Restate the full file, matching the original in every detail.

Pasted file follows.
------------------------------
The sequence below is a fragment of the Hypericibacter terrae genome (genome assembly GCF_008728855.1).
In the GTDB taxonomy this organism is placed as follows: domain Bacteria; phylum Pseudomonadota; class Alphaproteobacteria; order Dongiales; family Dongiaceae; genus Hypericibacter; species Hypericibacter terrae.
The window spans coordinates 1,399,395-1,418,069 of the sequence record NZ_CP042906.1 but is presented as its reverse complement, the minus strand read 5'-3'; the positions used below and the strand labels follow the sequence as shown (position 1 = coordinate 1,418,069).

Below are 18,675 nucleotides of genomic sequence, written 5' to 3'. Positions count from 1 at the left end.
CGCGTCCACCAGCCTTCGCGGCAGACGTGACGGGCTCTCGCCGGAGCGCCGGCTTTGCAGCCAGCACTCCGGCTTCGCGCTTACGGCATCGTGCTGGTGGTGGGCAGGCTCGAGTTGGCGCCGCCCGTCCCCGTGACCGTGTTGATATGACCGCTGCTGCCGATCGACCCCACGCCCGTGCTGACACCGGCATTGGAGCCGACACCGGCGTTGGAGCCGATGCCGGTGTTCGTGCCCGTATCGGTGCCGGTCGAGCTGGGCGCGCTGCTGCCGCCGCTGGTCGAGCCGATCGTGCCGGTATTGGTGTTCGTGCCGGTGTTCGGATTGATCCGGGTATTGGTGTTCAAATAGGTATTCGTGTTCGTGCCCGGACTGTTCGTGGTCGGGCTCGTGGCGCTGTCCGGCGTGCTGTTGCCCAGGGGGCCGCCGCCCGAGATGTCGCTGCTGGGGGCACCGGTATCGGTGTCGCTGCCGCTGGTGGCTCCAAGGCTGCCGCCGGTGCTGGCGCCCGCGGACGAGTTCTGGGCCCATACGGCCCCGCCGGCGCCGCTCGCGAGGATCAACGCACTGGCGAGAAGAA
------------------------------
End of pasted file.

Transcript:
The sequence below is a fragment of the Hypericibacter terrae genome (genome assembly GCF_008728855.1).
In the GTDB taxonomy this organism is placed as follows: domain Bacteria; phylum Pseudomonadota; class Alphaproteobacteria; order Dongiales; family Dongiaceae; genus Hypericibacter; species Hypericibacter terrae.
The window spans coordinates 1,399,395-1,418,069 of the sequence record NZ_CP042906.1 but is presented as its reverse complement, the minus strand read 5'-3'; the positions used below and the strand labels follow the sequence as shown (position 1 = coordinate 1,418,069).

Below are 18,675 nucleotides of genomic sequence, written 5' to 3'. Positions count from 1 at the left end.
CGCGTCCACCAGCCTTCGCGGCAGACGTGACGGGCTCTCGCCGGAGCGCCGGCTTTGCAGCCAGCACTCCGGCTTCGCGCTTACGGCATCGTGCTGGTGGTGGGCAGGCTCGAGTTGGCGCCGCCCGTCCCCGTGACCGTGTTGATATGACCGCTGCTGCCGATCGACCCCACGCCCGTGCTGACACCGGCATTGGAGCCGACACCGGCGTTGGAGCCGATGCCGGTGTTCGTGCCCGTATCGGTGCCGGTCGAGCTGGGCGCGCTGCTGCCGCCGCTGGTCGAGCCGATCGTGCCGGTATTGGTGTTCGTGCCGGTGTTCGGATTGATCCGGGTATTGGTGTTCAAATAGGTATTCGTGTTCGTGCCCGGACTGTTCGTGGTCGGGCTCGTGGCGCTGTCCGGCGTGCTGTTGCCCAGGGGGCCGCCGCCCGAGATGTCGCTGCTGGGGGCACCGGTATCGGTGTCGCTGCCGCTGGTGGCTCCAAGGCTGCCGCCGGTGCTGGCGCCCGCGGACGAGTTCTGGGCCCATACGGCCCCGCCGGCGCCGCTCGCGAGGATCAACGCACTGGCGAGAAGAA